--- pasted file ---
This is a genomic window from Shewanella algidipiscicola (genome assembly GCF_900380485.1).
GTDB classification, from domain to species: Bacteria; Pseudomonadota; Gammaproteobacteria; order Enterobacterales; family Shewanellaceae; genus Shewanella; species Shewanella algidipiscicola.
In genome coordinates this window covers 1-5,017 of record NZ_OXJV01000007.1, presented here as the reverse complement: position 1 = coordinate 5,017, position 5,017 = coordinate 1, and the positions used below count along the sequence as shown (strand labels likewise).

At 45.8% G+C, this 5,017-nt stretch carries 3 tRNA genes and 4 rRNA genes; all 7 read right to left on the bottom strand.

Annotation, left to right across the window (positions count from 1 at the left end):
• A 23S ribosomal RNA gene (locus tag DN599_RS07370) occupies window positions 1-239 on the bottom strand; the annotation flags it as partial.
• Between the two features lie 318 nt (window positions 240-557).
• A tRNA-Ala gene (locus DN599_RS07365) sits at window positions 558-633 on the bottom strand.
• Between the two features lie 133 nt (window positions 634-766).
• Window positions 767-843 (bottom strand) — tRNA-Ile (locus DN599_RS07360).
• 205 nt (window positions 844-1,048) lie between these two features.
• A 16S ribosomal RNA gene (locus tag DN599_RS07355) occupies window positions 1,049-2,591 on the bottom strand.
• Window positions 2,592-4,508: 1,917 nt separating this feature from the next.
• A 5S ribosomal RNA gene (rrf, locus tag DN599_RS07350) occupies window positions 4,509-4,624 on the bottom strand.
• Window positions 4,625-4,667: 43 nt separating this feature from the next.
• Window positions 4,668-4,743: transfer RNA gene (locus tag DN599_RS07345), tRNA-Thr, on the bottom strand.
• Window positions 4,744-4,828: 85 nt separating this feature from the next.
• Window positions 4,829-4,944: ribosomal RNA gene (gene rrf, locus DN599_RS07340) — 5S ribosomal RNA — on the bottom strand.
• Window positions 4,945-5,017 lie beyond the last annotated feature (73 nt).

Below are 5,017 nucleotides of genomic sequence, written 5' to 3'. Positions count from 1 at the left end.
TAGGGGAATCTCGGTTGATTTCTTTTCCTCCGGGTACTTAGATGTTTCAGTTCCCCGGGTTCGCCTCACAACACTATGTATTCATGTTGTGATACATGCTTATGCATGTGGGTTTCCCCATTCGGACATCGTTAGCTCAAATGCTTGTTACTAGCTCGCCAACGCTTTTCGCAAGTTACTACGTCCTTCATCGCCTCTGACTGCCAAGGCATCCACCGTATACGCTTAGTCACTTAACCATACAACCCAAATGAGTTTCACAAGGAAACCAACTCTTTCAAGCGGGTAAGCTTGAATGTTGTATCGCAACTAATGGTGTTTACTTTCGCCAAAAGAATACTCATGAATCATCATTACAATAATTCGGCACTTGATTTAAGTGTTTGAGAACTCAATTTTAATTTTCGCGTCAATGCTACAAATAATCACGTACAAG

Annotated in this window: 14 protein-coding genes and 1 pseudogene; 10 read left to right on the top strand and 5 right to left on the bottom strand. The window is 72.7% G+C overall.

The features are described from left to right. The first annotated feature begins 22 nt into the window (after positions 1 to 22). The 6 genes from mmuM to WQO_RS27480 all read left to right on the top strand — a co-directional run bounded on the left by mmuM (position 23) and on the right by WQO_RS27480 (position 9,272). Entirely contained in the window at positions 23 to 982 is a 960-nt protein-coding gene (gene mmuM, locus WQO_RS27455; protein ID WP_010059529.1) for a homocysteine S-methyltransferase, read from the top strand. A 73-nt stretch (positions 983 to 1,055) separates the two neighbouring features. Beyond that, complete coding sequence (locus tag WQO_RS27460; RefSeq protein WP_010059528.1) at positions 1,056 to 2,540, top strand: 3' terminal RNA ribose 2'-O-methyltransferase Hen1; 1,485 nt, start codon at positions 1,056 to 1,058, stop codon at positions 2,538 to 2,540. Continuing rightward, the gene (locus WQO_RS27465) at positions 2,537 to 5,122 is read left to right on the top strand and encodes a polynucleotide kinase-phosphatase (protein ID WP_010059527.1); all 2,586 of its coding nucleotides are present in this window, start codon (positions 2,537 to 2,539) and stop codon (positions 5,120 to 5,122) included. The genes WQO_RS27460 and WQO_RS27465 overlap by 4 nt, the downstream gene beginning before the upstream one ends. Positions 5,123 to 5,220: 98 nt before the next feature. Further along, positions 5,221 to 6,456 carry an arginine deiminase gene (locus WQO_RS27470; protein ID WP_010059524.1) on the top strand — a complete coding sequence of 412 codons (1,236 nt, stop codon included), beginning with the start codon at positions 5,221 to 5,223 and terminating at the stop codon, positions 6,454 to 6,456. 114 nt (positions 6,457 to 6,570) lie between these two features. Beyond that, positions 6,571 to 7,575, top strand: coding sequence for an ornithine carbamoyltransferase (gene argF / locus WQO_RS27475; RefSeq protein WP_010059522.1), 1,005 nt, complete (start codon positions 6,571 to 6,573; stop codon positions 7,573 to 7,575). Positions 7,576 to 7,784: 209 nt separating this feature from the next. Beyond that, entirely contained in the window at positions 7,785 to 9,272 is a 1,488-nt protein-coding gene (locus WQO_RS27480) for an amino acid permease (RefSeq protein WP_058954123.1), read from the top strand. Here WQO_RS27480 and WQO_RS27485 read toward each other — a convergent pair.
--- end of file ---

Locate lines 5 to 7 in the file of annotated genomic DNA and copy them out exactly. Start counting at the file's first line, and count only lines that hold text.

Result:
Annotation, left to right across the window (positions count from 1 at the left end):
• A 23S ribosomal RNA gene (locus tag DN599_RS07370) occupies window positions 1-239 on the bottom strand; the annotation flags it as partial.
• Between the two features lie 318 nt (window positions 240-557).